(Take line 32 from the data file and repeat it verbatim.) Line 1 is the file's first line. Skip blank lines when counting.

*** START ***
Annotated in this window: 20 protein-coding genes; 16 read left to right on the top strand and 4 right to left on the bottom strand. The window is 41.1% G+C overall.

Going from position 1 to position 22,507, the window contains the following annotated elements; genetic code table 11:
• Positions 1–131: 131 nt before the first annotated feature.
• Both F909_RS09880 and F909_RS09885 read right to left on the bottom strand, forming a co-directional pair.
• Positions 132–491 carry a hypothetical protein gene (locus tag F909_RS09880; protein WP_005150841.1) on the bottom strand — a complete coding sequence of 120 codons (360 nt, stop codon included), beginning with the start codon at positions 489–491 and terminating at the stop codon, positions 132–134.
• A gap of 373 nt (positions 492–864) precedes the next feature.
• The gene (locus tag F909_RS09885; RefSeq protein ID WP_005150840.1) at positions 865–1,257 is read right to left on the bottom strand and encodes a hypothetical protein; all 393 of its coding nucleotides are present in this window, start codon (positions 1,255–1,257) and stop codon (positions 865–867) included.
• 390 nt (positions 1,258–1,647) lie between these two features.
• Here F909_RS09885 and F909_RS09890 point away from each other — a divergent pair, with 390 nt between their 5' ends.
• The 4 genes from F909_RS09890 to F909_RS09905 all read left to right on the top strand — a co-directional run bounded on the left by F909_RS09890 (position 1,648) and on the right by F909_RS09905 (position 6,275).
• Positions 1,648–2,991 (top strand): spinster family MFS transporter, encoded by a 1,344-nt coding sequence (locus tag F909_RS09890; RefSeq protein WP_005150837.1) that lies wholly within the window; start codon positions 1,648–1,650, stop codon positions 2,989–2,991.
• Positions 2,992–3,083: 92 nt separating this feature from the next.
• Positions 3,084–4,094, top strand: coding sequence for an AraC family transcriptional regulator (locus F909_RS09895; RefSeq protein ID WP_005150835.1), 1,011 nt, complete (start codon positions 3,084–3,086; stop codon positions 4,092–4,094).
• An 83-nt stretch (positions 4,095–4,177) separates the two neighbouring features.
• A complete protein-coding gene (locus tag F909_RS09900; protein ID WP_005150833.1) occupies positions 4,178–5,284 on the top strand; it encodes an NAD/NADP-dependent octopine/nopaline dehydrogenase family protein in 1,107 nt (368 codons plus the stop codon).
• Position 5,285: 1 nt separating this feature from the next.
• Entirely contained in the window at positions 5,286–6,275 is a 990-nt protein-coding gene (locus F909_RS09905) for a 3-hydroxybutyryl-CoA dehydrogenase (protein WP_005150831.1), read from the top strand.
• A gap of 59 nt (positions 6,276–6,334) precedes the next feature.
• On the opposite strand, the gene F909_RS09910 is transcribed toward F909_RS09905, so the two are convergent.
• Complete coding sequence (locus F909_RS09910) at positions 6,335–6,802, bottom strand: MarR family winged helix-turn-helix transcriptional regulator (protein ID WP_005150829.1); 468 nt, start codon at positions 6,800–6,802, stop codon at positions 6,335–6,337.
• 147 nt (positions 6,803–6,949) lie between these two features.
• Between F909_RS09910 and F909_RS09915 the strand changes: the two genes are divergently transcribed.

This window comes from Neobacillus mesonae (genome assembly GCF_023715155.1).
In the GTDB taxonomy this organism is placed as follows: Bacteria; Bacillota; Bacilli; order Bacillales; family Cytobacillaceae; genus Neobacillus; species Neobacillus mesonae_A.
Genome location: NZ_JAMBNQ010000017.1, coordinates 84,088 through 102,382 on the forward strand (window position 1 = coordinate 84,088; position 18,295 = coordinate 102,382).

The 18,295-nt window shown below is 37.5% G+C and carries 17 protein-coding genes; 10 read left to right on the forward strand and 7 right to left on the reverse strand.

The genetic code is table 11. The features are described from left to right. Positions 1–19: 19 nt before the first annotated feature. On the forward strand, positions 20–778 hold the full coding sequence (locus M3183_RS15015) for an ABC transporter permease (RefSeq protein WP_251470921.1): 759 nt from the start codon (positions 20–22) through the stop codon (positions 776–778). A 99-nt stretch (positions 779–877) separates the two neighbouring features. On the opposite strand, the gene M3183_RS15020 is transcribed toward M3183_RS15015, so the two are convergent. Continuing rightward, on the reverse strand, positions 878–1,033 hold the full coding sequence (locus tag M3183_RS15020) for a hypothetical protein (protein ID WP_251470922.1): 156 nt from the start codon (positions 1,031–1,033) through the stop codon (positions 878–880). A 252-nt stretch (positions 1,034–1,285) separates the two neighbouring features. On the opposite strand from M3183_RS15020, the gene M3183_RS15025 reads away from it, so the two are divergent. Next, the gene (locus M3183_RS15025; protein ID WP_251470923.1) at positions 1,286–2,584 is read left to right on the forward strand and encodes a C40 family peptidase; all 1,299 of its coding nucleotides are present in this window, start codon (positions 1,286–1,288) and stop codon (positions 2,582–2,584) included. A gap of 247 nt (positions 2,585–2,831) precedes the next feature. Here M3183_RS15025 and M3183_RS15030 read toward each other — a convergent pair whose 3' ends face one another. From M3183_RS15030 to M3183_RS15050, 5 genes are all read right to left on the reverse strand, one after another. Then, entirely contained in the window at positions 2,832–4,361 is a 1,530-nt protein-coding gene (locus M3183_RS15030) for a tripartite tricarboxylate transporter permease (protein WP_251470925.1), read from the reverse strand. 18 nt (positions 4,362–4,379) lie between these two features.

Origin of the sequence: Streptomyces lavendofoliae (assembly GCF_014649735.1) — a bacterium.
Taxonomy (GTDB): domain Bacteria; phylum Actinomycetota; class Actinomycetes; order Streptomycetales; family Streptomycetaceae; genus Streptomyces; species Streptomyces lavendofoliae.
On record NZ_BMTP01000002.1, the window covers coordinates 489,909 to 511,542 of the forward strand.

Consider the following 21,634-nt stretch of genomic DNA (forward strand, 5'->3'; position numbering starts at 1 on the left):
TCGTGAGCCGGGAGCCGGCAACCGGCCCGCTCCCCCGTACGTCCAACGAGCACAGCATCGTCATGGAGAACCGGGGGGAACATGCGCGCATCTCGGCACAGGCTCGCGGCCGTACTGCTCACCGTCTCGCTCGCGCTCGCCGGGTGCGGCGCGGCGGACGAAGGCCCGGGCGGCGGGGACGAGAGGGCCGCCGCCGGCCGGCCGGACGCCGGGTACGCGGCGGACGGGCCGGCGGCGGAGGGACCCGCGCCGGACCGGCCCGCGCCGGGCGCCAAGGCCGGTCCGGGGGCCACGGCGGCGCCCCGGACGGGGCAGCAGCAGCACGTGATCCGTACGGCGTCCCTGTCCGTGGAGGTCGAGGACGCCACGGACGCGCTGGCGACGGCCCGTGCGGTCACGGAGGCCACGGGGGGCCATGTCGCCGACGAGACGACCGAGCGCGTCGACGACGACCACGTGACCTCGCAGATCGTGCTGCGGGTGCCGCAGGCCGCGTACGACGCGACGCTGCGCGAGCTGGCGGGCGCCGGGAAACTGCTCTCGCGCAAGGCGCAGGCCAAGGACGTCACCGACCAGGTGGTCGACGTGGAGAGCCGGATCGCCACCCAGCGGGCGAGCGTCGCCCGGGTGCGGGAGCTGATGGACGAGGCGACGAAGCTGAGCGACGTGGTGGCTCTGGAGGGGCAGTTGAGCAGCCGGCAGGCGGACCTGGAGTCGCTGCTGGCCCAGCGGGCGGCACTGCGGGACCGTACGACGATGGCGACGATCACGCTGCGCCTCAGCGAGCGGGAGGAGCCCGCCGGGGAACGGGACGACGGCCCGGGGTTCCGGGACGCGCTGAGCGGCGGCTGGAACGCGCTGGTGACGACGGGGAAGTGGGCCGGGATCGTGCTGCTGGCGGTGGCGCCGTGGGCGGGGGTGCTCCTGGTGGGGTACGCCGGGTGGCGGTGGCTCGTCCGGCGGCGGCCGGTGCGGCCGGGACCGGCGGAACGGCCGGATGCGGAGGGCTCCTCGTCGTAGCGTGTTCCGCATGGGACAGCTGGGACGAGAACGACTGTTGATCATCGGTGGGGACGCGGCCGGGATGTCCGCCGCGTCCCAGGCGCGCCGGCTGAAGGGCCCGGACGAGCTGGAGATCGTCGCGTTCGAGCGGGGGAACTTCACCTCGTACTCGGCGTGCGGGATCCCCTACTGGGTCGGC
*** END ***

TCGTGAGCCGGGAGCCGGCAACCGGCCCGCTCCCCCGTACGTCCAACGAGCACAGCATCGTCATGGAGAACCGGGGGGAACATGCGCGCATCTCGGCACAGGCTCGCGGCCGTACTGCTCACCGTCTCGCTCGCGCTCGCCGGGTGCGGCGCGGCGGACGAAGGCCCGGGCGGCGGGGACGAGAGGGCCGCCGCCGGCCGGCCGGACGCCGGGTACGCGGCGGACGGGCCGGCGGCGGAGGGACCCGCGCCGGACCGGCCCGCGCCGGGCGCCAAGGCCGGTCCGGGGGCCACGGCGGCGCCCCGGACGGGGCAGCAGCAGCACGTGATCCGTACGGCGTCCCTGTCCGTGGAGGTCGAGGACGCCACGGACGCGCTGGCGACGGCCCGTGCGGTCACGGAGGCCACGGGGGGCCATGTCGCCGACGAGACGACCGAGCGCGTCGACGACGACCACGTGACCTCGCAGATCGTGCTGCGGGTGCCGCAGGCCGCGTACGACGCGACGCTGCGCGAGCTGGCGGGCGCCGGGAAACTGCTCTCGCGCAAGGCGCAGGCCAAGGACGTCACCGACCAGGTGGTCGACGTGGAGAGCCGGATCGCCACCCAGCGGGCGAGCGTCGCCCGGGTGCGGGAGCTGATGGACGAGGCGACGAAGCTGAGCGACGTGGTGGCTCTGGAGGGGCAGTTGAGCAGCCGGCAGGCGGACCTGGAGTCGCTGCTGGCCCAGCGGGCGGCACTGCGGGACCGTACGACGATGGCGACGATCACGCTGCGCCTCAGCGAGCGGGAGGAGCCCGCCGGGGAACGGGACGACGGCCCGGGGTTCCGGGACGCGCTGAGCGGCGGCTGGAACGCGCTGGTGACGACGGGGAAGTGGGCCGGGATCGTGCTGCTGGCGGTGGCGCCGTGGGCGGGGGTGCTCCTGGTGGGGTACGCCGGGTGGCGGTGGCTCGTCCGGCGGCGGCCGGTGCGGCCGGGACCGGCGGAACGGCCGGATGCGGAGGGCTCCTCGTCGTAGCGTGTTCCGCATGGGACAGCTGGGACGAGAACGACTGTTGATCATCGGTGGGGACGCGGCCGGGATGTCCGCCGCGTCCCAGGCGCGCCGGCTGAAGGGCCCGGACGAGCTGGAGATCGTCGCGTTCGAGCGGGGGAACTTCACCTCGTACTCGGCGTGCGGGATCCCCTACTGGGTCGGC